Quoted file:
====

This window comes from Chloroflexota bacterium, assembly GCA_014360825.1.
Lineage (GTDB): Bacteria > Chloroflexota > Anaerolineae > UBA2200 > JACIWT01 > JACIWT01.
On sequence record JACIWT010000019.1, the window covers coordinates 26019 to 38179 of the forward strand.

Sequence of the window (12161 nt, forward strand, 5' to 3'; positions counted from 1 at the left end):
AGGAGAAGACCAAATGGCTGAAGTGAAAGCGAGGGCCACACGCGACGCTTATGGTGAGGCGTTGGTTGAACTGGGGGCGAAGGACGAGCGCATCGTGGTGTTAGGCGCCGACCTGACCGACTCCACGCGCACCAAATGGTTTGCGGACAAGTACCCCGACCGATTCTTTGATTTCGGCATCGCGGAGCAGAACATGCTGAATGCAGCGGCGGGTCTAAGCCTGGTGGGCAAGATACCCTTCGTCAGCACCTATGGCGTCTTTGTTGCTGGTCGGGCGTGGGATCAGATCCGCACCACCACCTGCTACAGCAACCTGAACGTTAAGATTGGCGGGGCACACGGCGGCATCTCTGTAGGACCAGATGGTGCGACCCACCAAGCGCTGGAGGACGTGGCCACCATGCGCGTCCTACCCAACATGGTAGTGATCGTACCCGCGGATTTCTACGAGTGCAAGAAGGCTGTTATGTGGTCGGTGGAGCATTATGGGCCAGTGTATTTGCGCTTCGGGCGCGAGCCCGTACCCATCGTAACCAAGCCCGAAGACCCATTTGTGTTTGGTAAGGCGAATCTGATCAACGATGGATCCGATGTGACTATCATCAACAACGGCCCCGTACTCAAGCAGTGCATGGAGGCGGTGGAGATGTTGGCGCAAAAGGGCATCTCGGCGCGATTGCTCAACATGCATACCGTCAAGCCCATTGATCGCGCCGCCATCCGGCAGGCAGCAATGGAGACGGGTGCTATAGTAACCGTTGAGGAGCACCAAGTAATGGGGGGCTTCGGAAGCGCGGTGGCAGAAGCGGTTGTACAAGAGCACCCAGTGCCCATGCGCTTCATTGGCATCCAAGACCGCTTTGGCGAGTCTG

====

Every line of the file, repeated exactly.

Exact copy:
This window comes from Chloroflexota bacterium, assembly GCA_014360825.1.
Lineage (GTDB): Bacteria > Chloroflexota > Anaerolineae > UBA2200 > JACIWT01 > JACIWT01.
On sequence record JACIWT010000019.1, the window covers coordinates 26019 to 38179 of the forward strand.

Sequence of the window (12161 nt, forward strand, 5' to 3'; positions counted from 1 at the left end):
AGGAGAAGACCAAATGGCTGAAGTGAAAGCGAGGGCCACACGCGACGCTTATGGTGAGGCGTTGGTTGAACTGGGGGCGAAGGACGAGCGCATCGTGGTGTTAGGCGCCGACCTGACCGACTCCACGCGCACCAAATGGTTTGCGGACAAGTACCCCGACCGATTCTTTGATTTCGGCATCGCGGAGCAGAACATGCTGAATGCAGCGGCGGGTCTAAGCCTGGTGGGCAAGATACCCTTCGTCAGCACCTATGGCGTCTTTGTTGCTGGTCGGGCGTGGGATCAGATCCGCACCACCACCTGCTACAGCAACCTGAACGTTAAGATTGGCGGGGCACACGGCGGCATCTCTGTAGGACCAGATGGTGCGACCCACCAAGCGCTGGAGGACGTGGCCACCATGCGCGTCCTACCCAACATGGTAGTGATCGTACCCGCGGATTTCTACGAGTGCAAGAAGGCTGTTATGTGGTCGGTGGAGCATTATGGGCCAGTGTATTTGCGCTTCGGGCGCGAGCCCGTACCCATCGTAACCAAGCCCGAAGACCCATTTGTGTTTGGTAAGGCGAATCTGATCAACGATGGATCCGATGTGACTATCATCAACAACGGCCCCGTACTCAAGCAGTGCATGGAGGCGGTGGAGATGTTGGCGCAAAAGGGCATCTCGGCGCGATTGCTCAACATGCATACCGTCAAGCCCATTGATCGCGCCGCCATCCGGCAGGCAGCAATGGAGACGGGTGCTATAGTAACCGTTGAGGAGCACCAAGTAATGGGGGGCTTCGGAAGCGCGGTGGCAGAAGCGGTTGTACAAGAGCACCCAGTGCCCATGCGCTTCATTGGCATCCAAGACCGCTTTGGCGAGTCTG